F1 project under way in Shanghai

FIA president Max Mosley flew into China from Japan yesterday to inspect the site of the new Shanghai International Circuit, the likely venue of the inaugural 2004 Chinese GP. The city has invested more than US$180m in the initial construction phase of the 5.3km (3.3-mile) track, Shanghai International Circuit Company director Li Qinming told the AFP news agency

F1 project under way in Shanghai

Chen Liangiou, the mayor of Shanghai, announced that a provisional contract to stage the race had been signed with Formula One Management in July, when the project faced competition for the GP from Beijing and Wuhan (in the central province of Hubei). Li Chengwei, vice-secretary of the ASN, China Automobile Sporting Association (CASA), said at the time that, although only Beijing and Shanghai had submitted their track designs, "Many issues remain unclear."

Zhuhai, where an international-standard circuit was completed in 1996, is no longer in the frame. The venue in the southern economic development zone of Guangdong, near Hong Kong, gained a provisional F1 listing, but there were logistical problems with it, and its operating company was declared insolvent in 1999.

Designed in Germany by Tilke Engineering & Architecture, the Shanghai circuit will have a variety of different layouts (including a flat oval), and a drag strip. It is being built to the north-west of Shanghai about 20 miles from the city's HongQiao International Airport, and will be a component of the enormous, 10-year Anting Automobile City project, which is conceived as a future economic powerhouse for China.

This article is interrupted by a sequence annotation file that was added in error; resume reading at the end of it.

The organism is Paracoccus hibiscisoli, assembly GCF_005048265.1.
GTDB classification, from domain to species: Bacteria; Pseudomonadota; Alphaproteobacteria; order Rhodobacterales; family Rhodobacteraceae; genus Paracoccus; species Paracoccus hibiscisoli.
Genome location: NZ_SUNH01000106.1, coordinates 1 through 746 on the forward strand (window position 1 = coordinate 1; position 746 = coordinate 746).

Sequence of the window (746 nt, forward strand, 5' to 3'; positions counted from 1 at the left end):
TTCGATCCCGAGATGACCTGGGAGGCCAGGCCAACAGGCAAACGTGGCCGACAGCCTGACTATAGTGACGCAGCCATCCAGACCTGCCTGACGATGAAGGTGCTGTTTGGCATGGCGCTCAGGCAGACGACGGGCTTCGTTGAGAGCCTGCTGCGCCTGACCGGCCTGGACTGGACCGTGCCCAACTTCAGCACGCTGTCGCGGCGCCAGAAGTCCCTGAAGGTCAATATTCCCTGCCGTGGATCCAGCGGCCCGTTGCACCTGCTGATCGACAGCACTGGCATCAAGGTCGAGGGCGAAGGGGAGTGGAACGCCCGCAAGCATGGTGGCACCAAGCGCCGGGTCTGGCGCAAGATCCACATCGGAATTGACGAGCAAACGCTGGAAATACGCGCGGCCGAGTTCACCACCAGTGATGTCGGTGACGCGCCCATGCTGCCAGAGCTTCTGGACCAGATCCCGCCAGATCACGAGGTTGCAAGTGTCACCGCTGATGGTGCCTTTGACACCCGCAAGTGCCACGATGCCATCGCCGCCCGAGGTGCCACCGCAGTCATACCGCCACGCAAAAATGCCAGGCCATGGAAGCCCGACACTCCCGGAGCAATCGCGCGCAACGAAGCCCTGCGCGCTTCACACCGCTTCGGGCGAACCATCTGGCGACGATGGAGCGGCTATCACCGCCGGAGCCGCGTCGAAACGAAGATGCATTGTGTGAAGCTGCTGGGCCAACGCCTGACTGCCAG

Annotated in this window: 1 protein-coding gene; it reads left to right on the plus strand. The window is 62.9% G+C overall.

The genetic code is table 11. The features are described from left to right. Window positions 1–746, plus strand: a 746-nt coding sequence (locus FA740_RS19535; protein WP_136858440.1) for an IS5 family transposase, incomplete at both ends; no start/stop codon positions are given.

The municipality and private industry plan to invest no less than 50bn yuan ($6.3bn) in the 68sq.km Anting development zone, including automobile manufacturing, exhibition and services facilities, a new transport infrastructure, the Shanghai Automotive Industry Quality Testing Research Institute, and the Tongji Automobile College. VW already has a factory in the area. Half the finance for the project will come from foreign investors, according to Cheng Guang, the deputy director of the Shanghai Municipal Development Planning Commission. By 2010, Cheng predicted, Anting's annual trade volume could hit US$36bn.

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